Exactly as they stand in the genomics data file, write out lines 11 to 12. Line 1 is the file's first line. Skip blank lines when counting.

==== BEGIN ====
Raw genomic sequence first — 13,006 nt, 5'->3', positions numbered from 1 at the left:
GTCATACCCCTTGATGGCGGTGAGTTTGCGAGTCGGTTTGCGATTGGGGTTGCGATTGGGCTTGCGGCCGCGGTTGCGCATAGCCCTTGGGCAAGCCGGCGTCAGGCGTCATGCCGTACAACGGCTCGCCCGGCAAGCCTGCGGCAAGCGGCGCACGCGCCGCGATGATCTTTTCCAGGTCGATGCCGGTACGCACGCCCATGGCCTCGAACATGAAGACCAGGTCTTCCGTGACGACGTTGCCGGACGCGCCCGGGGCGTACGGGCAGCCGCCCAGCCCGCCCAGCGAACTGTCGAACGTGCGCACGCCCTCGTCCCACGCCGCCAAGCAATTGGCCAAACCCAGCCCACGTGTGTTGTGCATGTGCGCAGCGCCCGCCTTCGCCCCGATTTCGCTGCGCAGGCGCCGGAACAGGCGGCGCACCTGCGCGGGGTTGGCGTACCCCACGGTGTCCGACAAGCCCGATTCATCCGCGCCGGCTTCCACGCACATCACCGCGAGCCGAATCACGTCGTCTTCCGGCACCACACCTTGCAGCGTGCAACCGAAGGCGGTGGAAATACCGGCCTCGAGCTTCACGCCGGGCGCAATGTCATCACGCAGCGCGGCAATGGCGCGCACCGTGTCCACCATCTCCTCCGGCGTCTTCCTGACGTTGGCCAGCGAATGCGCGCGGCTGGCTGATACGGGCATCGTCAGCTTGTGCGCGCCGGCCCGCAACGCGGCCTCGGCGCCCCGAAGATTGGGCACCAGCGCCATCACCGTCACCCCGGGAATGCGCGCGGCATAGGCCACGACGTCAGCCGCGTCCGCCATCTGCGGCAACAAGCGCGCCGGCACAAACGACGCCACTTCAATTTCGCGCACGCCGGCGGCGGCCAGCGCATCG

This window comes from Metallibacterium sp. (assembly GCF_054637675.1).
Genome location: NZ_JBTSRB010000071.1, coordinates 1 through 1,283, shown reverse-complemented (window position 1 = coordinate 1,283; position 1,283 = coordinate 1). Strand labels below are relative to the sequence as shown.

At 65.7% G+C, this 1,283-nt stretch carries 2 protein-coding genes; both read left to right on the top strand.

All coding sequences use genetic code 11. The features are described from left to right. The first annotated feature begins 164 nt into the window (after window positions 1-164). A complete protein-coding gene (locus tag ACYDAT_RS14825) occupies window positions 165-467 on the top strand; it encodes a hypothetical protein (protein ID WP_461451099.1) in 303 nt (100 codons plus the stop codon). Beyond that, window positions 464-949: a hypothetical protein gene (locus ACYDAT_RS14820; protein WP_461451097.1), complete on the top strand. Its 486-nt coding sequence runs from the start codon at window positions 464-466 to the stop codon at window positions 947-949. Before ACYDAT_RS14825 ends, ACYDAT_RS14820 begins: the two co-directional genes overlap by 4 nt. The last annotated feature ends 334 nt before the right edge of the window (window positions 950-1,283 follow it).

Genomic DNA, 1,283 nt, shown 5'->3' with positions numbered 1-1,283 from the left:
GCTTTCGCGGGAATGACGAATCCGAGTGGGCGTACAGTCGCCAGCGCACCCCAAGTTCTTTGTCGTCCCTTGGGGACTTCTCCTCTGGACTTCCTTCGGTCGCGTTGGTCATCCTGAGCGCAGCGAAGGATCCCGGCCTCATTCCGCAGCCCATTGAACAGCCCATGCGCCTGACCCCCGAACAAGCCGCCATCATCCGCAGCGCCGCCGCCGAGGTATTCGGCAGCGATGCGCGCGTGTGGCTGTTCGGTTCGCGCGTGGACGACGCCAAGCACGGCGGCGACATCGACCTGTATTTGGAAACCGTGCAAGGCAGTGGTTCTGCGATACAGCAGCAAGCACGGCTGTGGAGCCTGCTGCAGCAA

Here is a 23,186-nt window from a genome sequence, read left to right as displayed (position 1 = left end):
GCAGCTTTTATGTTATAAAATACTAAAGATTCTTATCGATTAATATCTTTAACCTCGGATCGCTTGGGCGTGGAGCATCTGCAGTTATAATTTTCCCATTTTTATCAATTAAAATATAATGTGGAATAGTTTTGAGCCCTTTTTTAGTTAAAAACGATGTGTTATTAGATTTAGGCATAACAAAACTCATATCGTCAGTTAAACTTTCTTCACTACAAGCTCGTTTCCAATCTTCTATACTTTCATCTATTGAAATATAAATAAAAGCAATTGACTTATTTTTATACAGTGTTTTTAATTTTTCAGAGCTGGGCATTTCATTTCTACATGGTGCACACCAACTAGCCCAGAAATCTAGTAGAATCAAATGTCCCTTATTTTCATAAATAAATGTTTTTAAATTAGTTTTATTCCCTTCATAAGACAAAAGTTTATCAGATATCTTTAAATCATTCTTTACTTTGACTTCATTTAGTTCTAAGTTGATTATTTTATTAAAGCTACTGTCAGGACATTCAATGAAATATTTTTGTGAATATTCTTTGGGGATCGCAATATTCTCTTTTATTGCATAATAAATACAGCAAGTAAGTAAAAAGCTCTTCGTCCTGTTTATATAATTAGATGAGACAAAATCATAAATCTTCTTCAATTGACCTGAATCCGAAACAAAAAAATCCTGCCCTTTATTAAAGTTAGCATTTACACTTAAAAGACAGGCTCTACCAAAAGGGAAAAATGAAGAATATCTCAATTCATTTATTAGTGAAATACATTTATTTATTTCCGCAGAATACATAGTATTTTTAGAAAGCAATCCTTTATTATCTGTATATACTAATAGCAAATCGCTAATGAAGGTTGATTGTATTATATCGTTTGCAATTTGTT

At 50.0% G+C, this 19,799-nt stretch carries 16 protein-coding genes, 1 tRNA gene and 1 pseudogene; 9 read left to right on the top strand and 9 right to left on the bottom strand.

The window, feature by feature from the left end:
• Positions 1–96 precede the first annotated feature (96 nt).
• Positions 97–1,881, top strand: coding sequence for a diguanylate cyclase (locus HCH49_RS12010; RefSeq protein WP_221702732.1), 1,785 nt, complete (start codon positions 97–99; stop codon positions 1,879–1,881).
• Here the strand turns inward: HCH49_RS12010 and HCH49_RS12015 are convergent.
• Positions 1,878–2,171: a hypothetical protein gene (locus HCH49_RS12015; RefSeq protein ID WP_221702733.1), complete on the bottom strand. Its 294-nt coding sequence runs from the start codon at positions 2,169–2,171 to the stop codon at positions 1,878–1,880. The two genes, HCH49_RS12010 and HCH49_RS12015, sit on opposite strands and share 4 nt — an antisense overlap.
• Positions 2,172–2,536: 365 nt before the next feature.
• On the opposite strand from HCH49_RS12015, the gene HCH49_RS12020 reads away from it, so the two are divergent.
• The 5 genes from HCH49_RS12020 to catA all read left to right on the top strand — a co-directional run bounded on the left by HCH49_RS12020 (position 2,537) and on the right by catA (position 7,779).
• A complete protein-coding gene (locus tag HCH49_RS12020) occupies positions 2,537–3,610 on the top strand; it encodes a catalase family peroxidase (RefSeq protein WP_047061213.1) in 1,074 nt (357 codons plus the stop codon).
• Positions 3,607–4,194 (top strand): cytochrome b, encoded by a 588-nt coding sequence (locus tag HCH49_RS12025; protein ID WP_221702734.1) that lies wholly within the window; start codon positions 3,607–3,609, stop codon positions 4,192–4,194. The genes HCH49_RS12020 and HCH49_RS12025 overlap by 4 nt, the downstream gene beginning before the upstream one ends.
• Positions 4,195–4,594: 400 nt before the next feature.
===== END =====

At 50.0% G+C, this 19,799-nt stretch carries 16 protein-coding genes, 1 tRNA gene and 1 pseudogene; 9 read left to right on the top strand and 9 right to left on the bottom strand.

The window, feature by feature from the left end: